Doing gender

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In sociology and gender studies, "doing gender" is the idea that in Western culture, gender, rather than being an innate quality of individuals, is a psychologically ingrained social construct that actively surfaces in everyday human interaction. This term was used by Candace West and Don Zimmerman in their seminal article "Doing Gender", published in 1987 in Gender and Society magazine. According to this research, an individual's performance of gender is intended to construct gendered behavior as naturally occurring. This façade furthers a system through which individuals are judged in terms of their failure or success to meet gendered societal expectations, called the accountability structure. The concept of doing gender was later expanded by authors such as West and Fenstermaker in the book Doing Gender, Doing Difference. As of 2009, "Doing Gender" was the most cited article published in the journal Gender and Society.[1]


The concept of "doing" gender came from conversations of gender from sociology and gender studies. The specific term "doing gender" was used in West and Zimmerman's article by the same title, originally written in 1977 but not published until 1987.[2] West and Zimmerman illustrate that gender is performed in interactions, and that behaviors are assessed based on socially accepted conceptions of gender. Rather than focusing on how gender is ingrained in the individual or perpetuated by institutions, West and Zimmerman emphasize the interactional level as a site where gender is invoked and reinforced. They begin by differentiating sex from sex category and gender. In this piece, sex is the socially agreed upon criteria for being male or female, usually based on and individual's genitalia at birth or chromosomal typing before birth. Sex category is the assumed biological category, regardless of the individual's gender identification. This is "established and sustained by the socially required identificatory displays that proclaim one's membership in one or the other category" (p. 127). Gender is the degree to which an actor is masculine or feminine, in light of societal expectations about what is appropriate for one's sex category.[3]

Doing gender according to West and Zimmerman "is to advance a new trap house understanding of gender as a routine accomplishment embedded in every day interaction".[4] Essentially, West and Zimmerman argued that gender is something that humans created. As humans, we have categorized and defined many aspects of life. If someone was not in favor of their gender role or did something that was not deemed "correct" for that gender this person would be committing an act of social deviance.

Gender is further described as 'omnirelevant,' as it is apparent and relevant in almost every interaction. In their article, West and Zimmerman use examples such as bathrooms, sports, coupling, conversations, professions and the division of labor to illustrate the ways in which gender is prevalent in many taken for granted activities. West and Zimmerman employ the example of a professional woman in a male-dominated field, through which it becomes apparent that the woman will have to make decisions as to whether or not she should engage in "unfeminine" behavior that would otherwise be an integral part of her identity.[3]

Another component of this theory is gendered assessment of behavior. In the above example, the woman is engaging in behavior that will be assessed as either masculine or feminine by her coworkers. According to West and Zimmerman, this woman will be evaluated based on how her actions compare to accountability standards of the sex category she belongs to. Deviations from these expectations do not have an immediate effect on the accountability structure itself. Instead, failures to meet these standards are attributed to the individual rather than to the rigidity of recognized categories. With this theory, West and Zimmerman stress the importance of social interaction in maintaining the gender structure. Because individuals do and assess gender in interaction, gender is visible in a wide variety of activities such as conversation, appearance, mannerisms, body language, and the type of activity.[3]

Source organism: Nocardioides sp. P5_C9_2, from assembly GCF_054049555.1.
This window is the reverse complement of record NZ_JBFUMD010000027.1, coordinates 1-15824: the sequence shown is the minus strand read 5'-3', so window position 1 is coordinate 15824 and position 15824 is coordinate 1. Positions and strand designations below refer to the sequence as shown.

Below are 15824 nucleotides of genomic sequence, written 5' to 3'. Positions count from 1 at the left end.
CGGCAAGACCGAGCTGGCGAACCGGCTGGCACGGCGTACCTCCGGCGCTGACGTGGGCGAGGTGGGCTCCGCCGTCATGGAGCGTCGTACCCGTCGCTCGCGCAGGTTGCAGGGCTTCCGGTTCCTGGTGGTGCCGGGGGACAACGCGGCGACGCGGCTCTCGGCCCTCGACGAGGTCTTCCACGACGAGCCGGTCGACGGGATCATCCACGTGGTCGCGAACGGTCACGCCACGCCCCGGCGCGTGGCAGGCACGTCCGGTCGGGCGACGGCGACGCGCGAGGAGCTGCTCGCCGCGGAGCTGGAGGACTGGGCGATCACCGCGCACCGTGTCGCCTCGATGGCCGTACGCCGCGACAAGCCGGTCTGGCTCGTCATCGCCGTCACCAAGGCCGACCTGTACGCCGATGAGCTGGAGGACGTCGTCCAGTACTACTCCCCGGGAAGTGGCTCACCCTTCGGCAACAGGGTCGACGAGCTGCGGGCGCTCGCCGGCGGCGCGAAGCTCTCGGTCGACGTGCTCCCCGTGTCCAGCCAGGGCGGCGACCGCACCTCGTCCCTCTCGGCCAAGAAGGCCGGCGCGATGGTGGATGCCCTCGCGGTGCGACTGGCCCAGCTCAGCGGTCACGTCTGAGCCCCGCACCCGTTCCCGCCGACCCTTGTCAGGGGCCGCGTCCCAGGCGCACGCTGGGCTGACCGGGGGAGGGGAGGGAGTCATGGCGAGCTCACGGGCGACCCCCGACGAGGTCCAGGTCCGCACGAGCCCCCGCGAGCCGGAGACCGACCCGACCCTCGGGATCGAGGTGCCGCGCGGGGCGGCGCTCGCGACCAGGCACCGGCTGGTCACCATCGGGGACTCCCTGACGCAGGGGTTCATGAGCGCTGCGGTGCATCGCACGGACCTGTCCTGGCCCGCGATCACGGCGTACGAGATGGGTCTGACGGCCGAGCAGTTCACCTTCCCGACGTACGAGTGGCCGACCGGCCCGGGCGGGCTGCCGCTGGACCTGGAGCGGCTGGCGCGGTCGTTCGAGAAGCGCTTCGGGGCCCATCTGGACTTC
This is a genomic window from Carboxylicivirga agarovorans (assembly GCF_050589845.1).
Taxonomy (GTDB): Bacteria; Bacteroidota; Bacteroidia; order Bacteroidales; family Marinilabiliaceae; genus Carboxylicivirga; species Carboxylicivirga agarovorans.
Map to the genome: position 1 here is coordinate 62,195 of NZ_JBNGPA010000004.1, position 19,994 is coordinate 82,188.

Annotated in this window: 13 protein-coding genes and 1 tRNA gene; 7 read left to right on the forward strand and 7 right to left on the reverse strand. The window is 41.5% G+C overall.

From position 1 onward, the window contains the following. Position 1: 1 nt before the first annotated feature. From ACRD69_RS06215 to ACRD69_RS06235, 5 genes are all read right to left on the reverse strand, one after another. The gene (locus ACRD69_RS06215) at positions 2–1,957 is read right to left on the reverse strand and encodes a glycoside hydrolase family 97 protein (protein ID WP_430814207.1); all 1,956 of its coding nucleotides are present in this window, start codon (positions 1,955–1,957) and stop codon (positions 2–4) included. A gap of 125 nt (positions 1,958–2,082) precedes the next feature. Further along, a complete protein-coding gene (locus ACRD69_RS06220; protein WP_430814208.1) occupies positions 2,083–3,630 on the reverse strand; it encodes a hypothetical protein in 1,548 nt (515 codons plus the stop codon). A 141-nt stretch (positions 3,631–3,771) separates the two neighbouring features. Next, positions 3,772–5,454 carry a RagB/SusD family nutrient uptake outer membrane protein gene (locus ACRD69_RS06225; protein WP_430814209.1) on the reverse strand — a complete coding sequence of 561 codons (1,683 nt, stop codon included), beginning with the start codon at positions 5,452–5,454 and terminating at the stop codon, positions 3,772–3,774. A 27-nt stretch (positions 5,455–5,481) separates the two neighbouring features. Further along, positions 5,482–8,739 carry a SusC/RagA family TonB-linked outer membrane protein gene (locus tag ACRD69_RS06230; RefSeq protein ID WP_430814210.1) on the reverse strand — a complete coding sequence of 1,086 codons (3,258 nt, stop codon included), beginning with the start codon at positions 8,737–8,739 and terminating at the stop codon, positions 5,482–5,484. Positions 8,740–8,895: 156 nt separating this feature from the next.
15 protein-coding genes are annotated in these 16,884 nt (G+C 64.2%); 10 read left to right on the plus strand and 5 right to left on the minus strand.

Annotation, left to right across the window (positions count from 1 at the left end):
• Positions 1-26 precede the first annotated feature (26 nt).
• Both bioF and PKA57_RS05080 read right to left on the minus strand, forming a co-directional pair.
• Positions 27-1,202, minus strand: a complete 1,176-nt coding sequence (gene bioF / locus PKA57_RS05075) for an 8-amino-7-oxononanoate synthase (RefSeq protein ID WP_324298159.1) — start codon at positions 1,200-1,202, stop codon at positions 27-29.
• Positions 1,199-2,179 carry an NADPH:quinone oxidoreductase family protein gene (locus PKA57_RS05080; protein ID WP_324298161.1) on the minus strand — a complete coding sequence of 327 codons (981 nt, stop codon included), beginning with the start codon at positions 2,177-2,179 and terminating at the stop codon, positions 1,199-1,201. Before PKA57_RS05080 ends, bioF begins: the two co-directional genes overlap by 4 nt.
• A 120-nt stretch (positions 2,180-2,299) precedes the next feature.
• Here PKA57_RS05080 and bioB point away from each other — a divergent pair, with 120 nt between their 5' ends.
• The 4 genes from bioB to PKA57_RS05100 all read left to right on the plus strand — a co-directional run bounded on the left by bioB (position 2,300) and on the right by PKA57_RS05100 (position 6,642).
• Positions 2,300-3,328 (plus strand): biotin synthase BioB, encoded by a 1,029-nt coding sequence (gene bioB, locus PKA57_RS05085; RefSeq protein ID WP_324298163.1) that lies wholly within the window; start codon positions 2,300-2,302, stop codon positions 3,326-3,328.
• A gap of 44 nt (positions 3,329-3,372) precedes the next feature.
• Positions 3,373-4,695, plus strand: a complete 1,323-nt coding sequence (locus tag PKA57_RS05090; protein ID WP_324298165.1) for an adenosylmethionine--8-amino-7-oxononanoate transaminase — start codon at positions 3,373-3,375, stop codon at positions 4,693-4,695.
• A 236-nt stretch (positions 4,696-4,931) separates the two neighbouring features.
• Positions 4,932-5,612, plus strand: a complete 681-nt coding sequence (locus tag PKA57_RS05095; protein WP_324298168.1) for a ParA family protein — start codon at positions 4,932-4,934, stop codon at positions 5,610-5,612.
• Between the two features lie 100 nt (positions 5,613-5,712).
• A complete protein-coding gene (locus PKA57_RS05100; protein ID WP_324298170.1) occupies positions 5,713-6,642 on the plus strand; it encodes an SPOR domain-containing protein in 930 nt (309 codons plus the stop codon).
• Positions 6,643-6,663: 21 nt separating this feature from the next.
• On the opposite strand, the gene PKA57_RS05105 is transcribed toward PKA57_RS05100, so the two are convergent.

The idea that gender is something that individuals actively 'do' was largely inspired by the social psychological approach taken by Erving Goffman (1976) in Gender Display (p. 129). Goffman theorizes that humans make the assumption that each has an "essential nature," which can be interpreted by reading "natural signs given off or expressed by them" (p. 75). One of the most basic natures that can be assumed from interpreting these signs is one's masculinity or femininity. Not only is gender often determined by others relatively easily, but this determination often establishes the ways in which individuals interact with one another. Goffman asserts that, because we habitually function within such scripts, they are taken to be further evidence of essential natures. He coins the term "gender display" as a way to conceptualize the ways in which individuals act in a gender appropriate manner. However, these performances are optional and vulnerable to disturbance, as inappropriate gender display can just as easily be invoked as socially accepted ones. Goffman asserts that there is a "scheduling" of gender displays around activities, so that the activities themselves are not interrupted by gender displays. For instance, colleagues may interact in a gendered manner during their lunch hour, rather than while they are working together on a project. West and Zimmerman take issue with this piece of Goffman's perspective, claiming that this masks the ways in which gender displays permeate nearly all social situations in that individuals cannot avoid being interpreted as masculine or feminine.[3]

In the media[edit]

Media has a powerful influence over so many aspects of our lives in today's society, and it ranges from advertising and TV shows to digital and print media. Through all of these mediums, the way gender is expressed and perceived by audiences varies from culture to culture. The language within a culture as "the Sapir-Whorf Hypothesis [states], notes how language influences our perceptions and thus shapes our reality."[5] As language evolved within a culture and new language is added, the gender identities are influenced and the categories that people know change. The influence of language and the significance it has often communicated over media and the gender categories people use to place gender roles in, may change or add new categories. There are other areas that gender roles and differences stem from, "some researchers suggest that gender differences result from a variety of factors including socialization and biology…gender roles are often manifested through communication and culture (Goffman, 1976; Lauzen et al., 2008; Wanta & Legett, 1989; Williams & Best, 1990; Wood, 2009)."[6] Language, the biology of humans, the roles of gender, and how we 'do gender' is always changing and evolving with time.